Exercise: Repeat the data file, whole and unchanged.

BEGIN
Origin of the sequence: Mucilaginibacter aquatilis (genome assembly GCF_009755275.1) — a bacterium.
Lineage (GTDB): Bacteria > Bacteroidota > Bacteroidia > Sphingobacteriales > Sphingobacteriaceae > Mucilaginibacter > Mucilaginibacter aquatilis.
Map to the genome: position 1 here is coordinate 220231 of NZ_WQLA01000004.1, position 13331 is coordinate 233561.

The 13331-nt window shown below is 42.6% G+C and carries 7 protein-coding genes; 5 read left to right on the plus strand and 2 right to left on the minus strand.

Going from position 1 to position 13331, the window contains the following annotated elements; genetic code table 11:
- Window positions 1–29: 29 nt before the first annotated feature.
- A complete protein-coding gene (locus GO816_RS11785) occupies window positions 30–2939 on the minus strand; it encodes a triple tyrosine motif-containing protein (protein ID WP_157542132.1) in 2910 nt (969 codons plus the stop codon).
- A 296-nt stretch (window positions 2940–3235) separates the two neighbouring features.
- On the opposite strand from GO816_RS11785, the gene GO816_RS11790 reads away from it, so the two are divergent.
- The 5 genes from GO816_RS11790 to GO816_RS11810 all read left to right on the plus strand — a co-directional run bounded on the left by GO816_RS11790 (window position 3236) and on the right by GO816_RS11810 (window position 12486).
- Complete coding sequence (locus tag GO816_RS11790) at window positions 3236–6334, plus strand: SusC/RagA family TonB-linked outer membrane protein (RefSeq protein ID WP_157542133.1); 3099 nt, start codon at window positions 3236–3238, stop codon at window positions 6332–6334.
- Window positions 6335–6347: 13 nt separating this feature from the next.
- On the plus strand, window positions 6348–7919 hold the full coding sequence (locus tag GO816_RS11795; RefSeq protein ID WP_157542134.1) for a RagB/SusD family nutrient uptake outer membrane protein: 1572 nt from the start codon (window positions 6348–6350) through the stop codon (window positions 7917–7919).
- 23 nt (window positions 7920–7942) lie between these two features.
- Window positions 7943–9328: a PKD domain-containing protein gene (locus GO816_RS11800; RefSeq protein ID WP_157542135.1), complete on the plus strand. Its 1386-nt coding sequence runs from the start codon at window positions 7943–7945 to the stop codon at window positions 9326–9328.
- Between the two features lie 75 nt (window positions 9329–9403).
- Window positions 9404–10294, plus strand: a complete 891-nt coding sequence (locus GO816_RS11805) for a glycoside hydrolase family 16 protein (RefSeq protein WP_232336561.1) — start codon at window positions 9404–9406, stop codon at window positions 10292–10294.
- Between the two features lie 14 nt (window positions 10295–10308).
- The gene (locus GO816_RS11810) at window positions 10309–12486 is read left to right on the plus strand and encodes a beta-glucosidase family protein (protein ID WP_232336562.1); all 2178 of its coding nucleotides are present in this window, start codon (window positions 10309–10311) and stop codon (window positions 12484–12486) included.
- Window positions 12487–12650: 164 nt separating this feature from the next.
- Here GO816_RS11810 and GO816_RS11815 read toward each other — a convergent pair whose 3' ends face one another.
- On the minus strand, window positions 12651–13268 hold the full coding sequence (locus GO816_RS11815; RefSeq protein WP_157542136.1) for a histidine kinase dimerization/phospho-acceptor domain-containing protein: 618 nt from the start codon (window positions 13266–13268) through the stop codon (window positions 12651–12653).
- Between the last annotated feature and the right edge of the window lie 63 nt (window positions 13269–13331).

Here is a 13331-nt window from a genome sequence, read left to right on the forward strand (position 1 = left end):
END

Origin of the sequence: Mucilaginibacter aquatilis (genome assembly GCF_009755275.1) — a bacterium.
Lineage (GTDB): Bacteria > Bacteroidota > Bacteroidia > Sphingobacteriales > Sphingobacteriaceae > Mucilaginibacter > Mucilaginibacter aquatilis.
Map to the genome: position 1 here is coordinate 220231 of NZ_WQLA01000004.1, position 13331 is coordinate 233561.

The 13331-nt window shown below is 42.6% G+C and carries 7 protein-coding genes; 5 read left to right on the plus strand and 2 right to left on the minus strand.

Going from position 1 to position 13331, the window contains the following annotated elements; genetic code table 11:
- Window positions 1–29: 29 nt before the first annotated feature.
- A complete protein-coding gene (locus GO816_RS11785) occupies window positions 30–2939 on the minus strand; it encodes a triple tyrosine motif-containing protein (protein ID WP_157542132.1) in 2910 nt (969 codons plus the stop codon).
- A 296-nt stretch (window positions 2940–3235) separates the two neighbouring features.
- On the opposite strand from GO816_RS11785, the gene GO816_RS11790 reads away from it, so the two are divergent.
- The 5 genes from GO816_RS11790 to GO816_RS11810 all read left to right on the plus strand — a co-directional run bounded on the left by GO816_RS11790 (window position 3236) and on the right by GO816_RS11810 (window position 12486).
- Complete coding sequence (locus tag GO816_RS11790) at window positions 3236–6334, plus strand: SusC/RagA family TonB-linked outer membrane protein (RefSeq protein ID WP_157542133.1); 3099 nt, start codon at window positions 3236–3238, stop codon at window positions 6332–6334.
- Window positions 6335–6347: 13 nt separating this feature from the next.
- On the plus strand, window positions 6348–7919 hold the full coding sequence (locus tag GO816_RS11795; RefSeq protein ID WP_157542134.1) for a RagB/SusD family nutrient uptake outer membrane protein: 1572 nt from the start codon (window positions 6348–6350) through the stop codon (window positions 7917–7919).
- 23 nt (window positions 7920–7942) lie between these two features.
- Window positions 7943–9328: a PKD domain-containing protein gene (locus GO816_RS11800; RefSeq protein ID WP_157542135.1), complete on the plus strand. Its 1386-nt coding sequence runs from the start codon at window positions 7943–7945 to the stop codon at window positions 9326–9328.
- Between the two features lie 75 nt (window positions 9329–9403).
- Window positions 9404–10294, plus strand: a complete 891-nt coding sequence (locus GO816_RS11805) for a glycoside hydrolase family 16 protein (RefSeq protein WP_232336561.1) — start codon at window positions 9404–9406, stop codon at window positions 10292–10294.
- Between the two features lie 14 nt (window positions 10295–10308).
- The gene (locus GO816_RS11810) at window positions 10309–12486 is read left to right on the plus strand and encodes a beta-glucosidase family protein (protein ID WP_232336562.1); all 2178 of its coding nucleotides are present in this window, start codon (window positions 10309–10311) and stop codon (window positions 12484–12486) included.
- Window positions 12487–12650: 164 nt separating this feature from the next.
- Here GO816_RS11810 and GO816_RS11815 read toward each other — a convergent pair whose 3' ends face one another.
- On the minus strand, window positions 12651–13268 hold the full coding sequence (locus GO816_RS11815; RefSeq protein WP_157542136.1) for a histidine kinase dimerization/phospho-acceptor domain-containing protein: 618 nt from the start codon (window positions 13266–13268) through the stop codon (window positions 12651–12653).
- Between the last annotated feature and the right edge of the window lie 63 nt (window positions 13269–13331).

Here is a 13331-nt window from a genome sequence, read left to right on the forward strand (position 1 = left end):